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Do you know what your strata insurance covers?

What is Strata Insurance and how does it work? Strata insurance can be pretty complicated. Here, we’ve outlined the basics of what is and what isn’t covered in strata property insurance.

What is a strata property

On it’s own, strata by definition means a layer or a series of layers of rock in the ground. When used in terms of buildings and ownerships, a strata scheme is a building or collection of buildings that are divided into lots. These lots can be individual apartment units, townhouses or houses within the same scheme.

What makes a strata different?

As a strata owner, you share ownership of the building and land. While you have title to your own unit, you also have a share in common property such as lobby, rooftop patio, swimming pool, parking space and other such amenities. You might even share only a few common areas, such as streets or roadways, but it is still a common area. When you buy into a strata, you should take note of all the common areas. You don’t want to miss out on access to a gym.

What insurance corporations generally cover

  • The buildings and structures shown on the condo or strata plan and declaration.
  • Common property or elements, such as hallways, stairs, roof, pools, garages, driveways, etc.
  • Fixtures built or installed as part of the standard of construction, such as wall coverings and electrical and plumbing fixtures.
  • Assets such as lobby furniture, and building maintenance equipment.
  • Liability of the condo or strata corporation for claims of property damage and bodily injury suffered by others.

Optional Insurance add-ons to consider

You might want to consider getting insurance that covers extra expenses, such as:

  • Improvement coverage for upgrades to your unit that exceed the standard insurance limits. You probably want to upgrade the insurance if you’ve spent a to of money to upgrade your flooring or counters.
  • Contingency coverage to insure your unit so that you are fully protected in case your condominium or strata corporation’s insurance is insufficient.
  • Loss assessment coverage will cover whatever your share is for a major property liability loss on common property that may exceed the corporation’s policy limits.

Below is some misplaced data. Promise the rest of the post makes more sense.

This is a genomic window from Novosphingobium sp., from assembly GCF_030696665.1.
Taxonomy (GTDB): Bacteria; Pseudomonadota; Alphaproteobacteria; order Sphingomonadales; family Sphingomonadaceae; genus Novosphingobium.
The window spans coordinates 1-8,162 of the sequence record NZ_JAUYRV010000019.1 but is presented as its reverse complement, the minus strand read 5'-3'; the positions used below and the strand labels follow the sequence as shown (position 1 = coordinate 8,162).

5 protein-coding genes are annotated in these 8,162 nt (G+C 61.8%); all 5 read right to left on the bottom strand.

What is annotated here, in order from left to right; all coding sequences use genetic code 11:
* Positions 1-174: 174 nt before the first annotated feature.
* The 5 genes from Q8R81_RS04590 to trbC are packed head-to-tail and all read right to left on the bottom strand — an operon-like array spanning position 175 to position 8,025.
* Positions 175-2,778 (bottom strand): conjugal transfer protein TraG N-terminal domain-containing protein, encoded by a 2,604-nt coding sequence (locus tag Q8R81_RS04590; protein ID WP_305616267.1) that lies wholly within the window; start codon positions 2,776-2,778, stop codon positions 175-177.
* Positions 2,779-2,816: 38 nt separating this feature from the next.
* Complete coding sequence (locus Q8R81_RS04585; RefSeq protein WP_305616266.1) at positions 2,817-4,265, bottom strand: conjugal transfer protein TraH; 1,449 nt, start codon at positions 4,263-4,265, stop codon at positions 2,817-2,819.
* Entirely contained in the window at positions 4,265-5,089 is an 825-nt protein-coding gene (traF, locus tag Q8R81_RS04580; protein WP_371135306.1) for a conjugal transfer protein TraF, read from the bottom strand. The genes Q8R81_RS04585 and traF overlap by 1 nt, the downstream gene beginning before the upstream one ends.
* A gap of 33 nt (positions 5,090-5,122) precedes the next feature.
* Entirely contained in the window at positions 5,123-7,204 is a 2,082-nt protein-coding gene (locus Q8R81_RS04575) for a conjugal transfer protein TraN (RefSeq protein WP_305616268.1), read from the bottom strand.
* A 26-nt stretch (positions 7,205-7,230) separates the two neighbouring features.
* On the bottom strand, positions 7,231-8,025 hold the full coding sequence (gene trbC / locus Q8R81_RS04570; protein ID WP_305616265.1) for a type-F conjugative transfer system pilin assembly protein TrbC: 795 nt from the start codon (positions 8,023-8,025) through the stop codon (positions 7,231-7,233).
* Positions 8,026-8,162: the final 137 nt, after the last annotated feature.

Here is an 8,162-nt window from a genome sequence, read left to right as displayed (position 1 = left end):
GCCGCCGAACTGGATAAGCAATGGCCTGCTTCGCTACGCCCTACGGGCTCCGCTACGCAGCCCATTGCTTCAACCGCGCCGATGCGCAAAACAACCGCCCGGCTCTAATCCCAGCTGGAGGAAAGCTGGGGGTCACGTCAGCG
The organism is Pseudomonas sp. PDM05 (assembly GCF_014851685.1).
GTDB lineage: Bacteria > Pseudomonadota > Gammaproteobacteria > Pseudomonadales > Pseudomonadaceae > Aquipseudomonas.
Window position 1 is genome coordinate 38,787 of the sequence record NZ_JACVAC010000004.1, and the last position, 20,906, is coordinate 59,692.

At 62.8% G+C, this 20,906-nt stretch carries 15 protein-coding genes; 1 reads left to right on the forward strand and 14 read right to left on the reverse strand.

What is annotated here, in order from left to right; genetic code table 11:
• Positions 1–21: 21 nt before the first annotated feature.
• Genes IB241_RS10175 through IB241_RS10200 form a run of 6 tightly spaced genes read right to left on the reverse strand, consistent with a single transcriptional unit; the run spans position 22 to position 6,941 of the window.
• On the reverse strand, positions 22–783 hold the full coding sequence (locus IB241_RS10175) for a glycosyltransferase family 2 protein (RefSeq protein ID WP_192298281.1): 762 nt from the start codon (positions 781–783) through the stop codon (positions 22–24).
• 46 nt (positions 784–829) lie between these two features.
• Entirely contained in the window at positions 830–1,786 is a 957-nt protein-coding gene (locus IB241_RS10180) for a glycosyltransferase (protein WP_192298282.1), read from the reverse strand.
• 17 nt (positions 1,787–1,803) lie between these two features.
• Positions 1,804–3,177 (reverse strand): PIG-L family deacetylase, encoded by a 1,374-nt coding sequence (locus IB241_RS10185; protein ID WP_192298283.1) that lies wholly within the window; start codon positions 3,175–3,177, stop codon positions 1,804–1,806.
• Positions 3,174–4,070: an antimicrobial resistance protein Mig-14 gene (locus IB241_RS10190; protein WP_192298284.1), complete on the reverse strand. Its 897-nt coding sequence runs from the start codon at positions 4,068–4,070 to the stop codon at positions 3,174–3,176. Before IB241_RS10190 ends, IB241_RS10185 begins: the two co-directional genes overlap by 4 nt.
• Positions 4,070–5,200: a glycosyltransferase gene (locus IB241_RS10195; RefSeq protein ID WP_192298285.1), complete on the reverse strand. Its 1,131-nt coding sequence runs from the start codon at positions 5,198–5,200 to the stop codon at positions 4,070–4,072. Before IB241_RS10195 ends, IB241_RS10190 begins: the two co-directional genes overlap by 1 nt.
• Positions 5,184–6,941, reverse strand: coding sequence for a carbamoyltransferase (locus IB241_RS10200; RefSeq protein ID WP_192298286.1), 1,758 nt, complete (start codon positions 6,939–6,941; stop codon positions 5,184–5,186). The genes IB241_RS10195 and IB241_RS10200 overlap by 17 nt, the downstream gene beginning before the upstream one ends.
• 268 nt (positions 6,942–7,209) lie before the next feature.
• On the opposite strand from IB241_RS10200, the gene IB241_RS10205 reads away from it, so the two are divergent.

• Directors’ and officers’ liability coverage provides protection to unit owners who are elected members of the condominium or strata board of directors.

You likely won’t have to worry about getting these coverages, but it’s definitely worth knowing about.

What is NOT covered in your insurance

Earthquake is not listed by the regulation meaning that it is not required as mandatory strata corporation property insurance. This means that while strata corporations within earthquake prone regions are advised to purchase earthquake insurance, it is not necessary. You might want to look into discussing the cost of earthquake deductibles with your insurance brokers to see if you would be covered by percentage of the value of property or the amount of loss. Overland flooding is also not listed by regulation. Appliances are also not included in property insurance coverage since they are not counted as  items attached to the building. If you can remove the item (like dishwashers, microwaves, washers, etc.) without damage to the building, then it is not considered a building fixture.

Additional Information:

Remember to look through your strata documents or check with your strata management agent to see what is or isn’t covered. While this article acts as a good starting point, you will be doing yourself a huge favor by asking questions and fully understanding your strata (and your own!) insurance policy. Lastly, you can think about consulting a lawyer and your insurance agent for further clarification. References: https://www.ibabc.org/get-to-know-us/managing-your-risk/36-regular-pages/get-to-know-us/200-strata-building-and-unit-insurance.html http://www.ibc.ca/bc/home/types-of-coverage/condominium-or-strata-coverage/ https://www2.gov.bc.ca/gov/content/housing-tenancy/strata-housing/operating-a-strata/finances-and-insurance/insurance http://www.bclaws.ca/civix/document/id/complete/statreg/98043_09